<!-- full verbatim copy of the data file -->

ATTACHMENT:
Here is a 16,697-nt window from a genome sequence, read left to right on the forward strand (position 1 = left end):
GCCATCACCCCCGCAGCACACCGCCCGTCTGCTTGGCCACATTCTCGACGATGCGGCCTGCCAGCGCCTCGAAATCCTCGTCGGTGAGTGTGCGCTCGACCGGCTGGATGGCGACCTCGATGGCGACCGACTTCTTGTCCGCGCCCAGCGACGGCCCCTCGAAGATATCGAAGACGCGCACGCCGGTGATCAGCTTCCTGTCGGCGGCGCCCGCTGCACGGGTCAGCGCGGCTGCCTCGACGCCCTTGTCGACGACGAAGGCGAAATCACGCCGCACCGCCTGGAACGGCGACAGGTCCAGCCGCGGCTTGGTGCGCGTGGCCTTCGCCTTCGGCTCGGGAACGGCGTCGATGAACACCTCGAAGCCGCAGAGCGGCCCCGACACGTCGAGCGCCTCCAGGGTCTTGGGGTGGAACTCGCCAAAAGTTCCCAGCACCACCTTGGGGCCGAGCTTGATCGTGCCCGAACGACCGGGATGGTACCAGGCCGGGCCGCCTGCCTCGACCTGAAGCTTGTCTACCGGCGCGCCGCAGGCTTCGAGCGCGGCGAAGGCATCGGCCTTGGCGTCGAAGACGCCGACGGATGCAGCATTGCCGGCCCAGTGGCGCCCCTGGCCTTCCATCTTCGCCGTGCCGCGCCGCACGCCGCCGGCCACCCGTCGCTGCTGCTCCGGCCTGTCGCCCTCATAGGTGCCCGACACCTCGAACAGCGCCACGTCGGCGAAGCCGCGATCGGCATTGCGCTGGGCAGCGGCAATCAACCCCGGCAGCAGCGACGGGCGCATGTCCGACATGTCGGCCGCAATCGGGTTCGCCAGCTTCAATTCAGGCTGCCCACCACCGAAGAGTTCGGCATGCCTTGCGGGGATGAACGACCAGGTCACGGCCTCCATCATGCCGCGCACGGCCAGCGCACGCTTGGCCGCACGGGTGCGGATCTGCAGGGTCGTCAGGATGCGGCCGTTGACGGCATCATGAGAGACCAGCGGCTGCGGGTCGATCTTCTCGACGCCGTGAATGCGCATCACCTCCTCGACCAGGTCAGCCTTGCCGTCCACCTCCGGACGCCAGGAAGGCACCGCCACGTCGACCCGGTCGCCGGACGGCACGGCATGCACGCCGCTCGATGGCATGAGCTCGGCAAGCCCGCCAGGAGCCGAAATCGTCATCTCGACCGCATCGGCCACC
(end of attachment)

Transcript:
Here is a 16,697-nt window from a genome sequence, read left to right on the forward strand (position 1 = left end):
GCCATCACCCCCGCAGCACACCGCCCGTCTGCTTGGCCACATTCTCGACGATGCGGCCTGCCAGCGCCTCGAAATCCTCGTCGGTGAGTGTGCGCTCGACCGGCTGGATGGCGACCTCGATGGCGACCGACTTCTTGTCCGCGCCCAGCGACGGCCCCTCGAAGATATCGAAGACGCGCACGCCGGTGATCAGCTTCCTGTCGGCGGCGCCCGCTGCACGGGTCAGCGCGGCTGCCTCGACGCCCTTGTCGACGACGAAGGCGAAATCACGCCGCACCGCCTGGAACGGCGACAGGTCCAGCCGCGGCTTGGTGCGCGTGGCCTTCGCCTTCGGCTCGGGAACGGCGTCGATGAACACCTCGAAGCCGCAGAGCGGCCCCGACACGTCGAGCGCCTCCAGGGTCTTGGGGTGGAACTCGCCAAAAGTTCCCAGCACCACCTTGGGGCCGAGCTTGATCGTGCCCGAACGACCGGGATGGTACCAGGCCGGGCCGCCTGCCTCGACCTGAAGCTTGTCTACCGGCGCGCCGCAGGCTTCGAGCGCGGCGAAGGCATCGGCCTTGGCGTCGAAGACGCCGACGGATGCAGCATTGCCGGCCCAGTGGCGCCCCTGGCCTTCCATCTTCGCCGTGCCGCGCCGCACGCCGCCGGCCACCCGTCGCTGCTGCTCCGGCCTGTCGCCCTCATAGGTGCCCGACACCTCGAACAGCGCCACGTCGGCGAAGCCGCGATCGGCATTGCGCTGGGCAGCGGCAATCAACCCCGGCAGCAGCGACGGGCGCATGTCCGACATGTCGGCCGCAATCGGGTTCGCCAGCTTCAATTCAGGCTGCCCACCACCGAAGAGTTCGGCATGCCTTGCGGGGATGAACGACCAGGTCACGGCCTCCATCATGCCGCGCACGGCCAGCGCACGCTTGGCCGCACGGGTGCGGATCTGCAGGGTCGTCAGGATGCGGCCGTTGACGGCATCATGAGAGACCAGCGGCTGCGGGTCGATCTTCTCGACGCCGTGAATGCGCATCACCTCCTCGACCAGGTCAGCCTTGCCGTCCACCTCCGGACGCCAGGAAGGCACCGCCACGTCGACCCGGTCGCCGGACGGCACGGCATGCACGCCGCTCGATGGCATGAGCTCGGCAAGCCCGCCAGGAGCCGAAATCGTCATCTCGACCGCATCGGCCACC